Most Treasury yields, except rates on monthly T-bills and the 2-year note, fell on Tuesday as traders increased fixed income exposure ahead of Wednesday’s Federal Reserve policy announcement.
The yield on the 2-year Treasury
was little changed at 4.490% from 4.499% on Monday. Yields move in the opposite direction to prices.
The yield on the 10-year Treasury
retreated to 4.048% from 4.074% as of late Monday.
The yield on the 30-year Treasury
was 4.141%, down from 4.203% on Monday afternoon.
What’s driving markets
Buyers returned to Treasurys on Tuesday, with government bonds putting in what BMO Capital Markets strategists called a “solid overnight performance.”
Government bonds were possibly getting a boost from hopes that the Treasury Department might intervene in the market to improve liquidity. The Financial Times reported that investors were urging the U.S. government to potentially buy back older Treasury bonds to improve market depth after the Fed’s campaign of sharp rate rises triggered heightened volatility.
Meanwhile, the widely followed spread between the 2- and 10-year yields, which is often considered to be a harbinger of approaching U.S. recessions, shrank to as little as minus 49 basis points, and “there is little of technical relevance once -50 bp is breached to slow progress toward this cycle’s extreme of -58 bp,” BMO strategists Ian Lyngen and Ben Jeffery wrote in a note.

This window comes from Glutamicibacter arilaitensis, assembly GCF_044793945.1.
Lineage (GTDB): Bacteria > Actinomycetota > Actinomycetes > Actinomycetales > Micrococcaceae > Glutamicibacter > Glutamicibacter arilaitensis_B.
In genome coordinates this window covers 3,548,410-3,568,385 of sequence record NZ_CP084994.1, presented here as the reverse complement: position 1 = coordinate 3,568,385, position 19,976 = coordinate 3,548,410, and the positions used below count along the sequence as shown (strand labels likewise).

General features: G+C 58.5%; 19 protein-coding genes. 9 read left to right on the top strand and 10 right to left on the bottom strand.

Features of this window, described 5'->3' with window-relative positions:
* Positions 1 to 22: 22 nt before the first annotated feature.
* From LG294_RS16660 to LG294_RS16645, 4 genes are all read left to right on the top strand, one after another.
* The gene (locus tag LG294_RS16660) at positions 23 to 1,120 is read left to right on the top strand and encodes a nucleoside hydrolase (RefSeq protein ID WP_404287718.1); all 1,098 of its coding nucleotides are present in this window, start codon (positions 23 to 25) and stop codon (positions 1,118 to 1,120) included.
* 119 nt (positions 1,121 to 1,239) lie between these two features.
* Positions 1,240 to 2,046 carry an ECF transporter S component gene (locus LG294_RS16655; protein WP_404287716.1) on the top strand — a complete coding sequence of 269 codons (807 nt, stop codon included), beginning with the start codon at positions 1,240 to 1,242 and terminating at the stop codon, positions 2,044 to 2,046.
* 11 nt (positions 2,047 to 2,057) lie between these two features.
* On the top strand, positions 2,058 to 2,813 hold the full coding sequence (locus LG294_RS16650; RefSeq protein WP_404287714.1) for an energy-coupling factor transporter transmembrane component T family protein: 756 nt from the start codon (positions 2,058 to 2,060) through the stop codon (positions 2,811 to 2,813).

Markets have been pricing in a roughly 88% probability that the Fed will raise interest rates by another 75 basis points to a range of 3.75% to 4% on Wednesday.
In data released on Tuesday, U.S. job openings climbed to 10.72 million in September from 10.28 million previously, while the ISM manufacturing index for October barely expanded.
What analysts are saying
“We look for the FOMC to deliver another 75 (basis point) rate hike this week,” said a team of strategists at TD Securities. “The decision will bring policy to a level at which the Committee might feel more comfortable in shifting to a steadier hiking pace. The exact timing, however, will highly depend on the CPI data before the Dec meeting. Powell might offer some hints in the post-meeting presser.”
“Markets will look to any hints that the Fed is moderating in the response to inflation,” the team wrote in a note.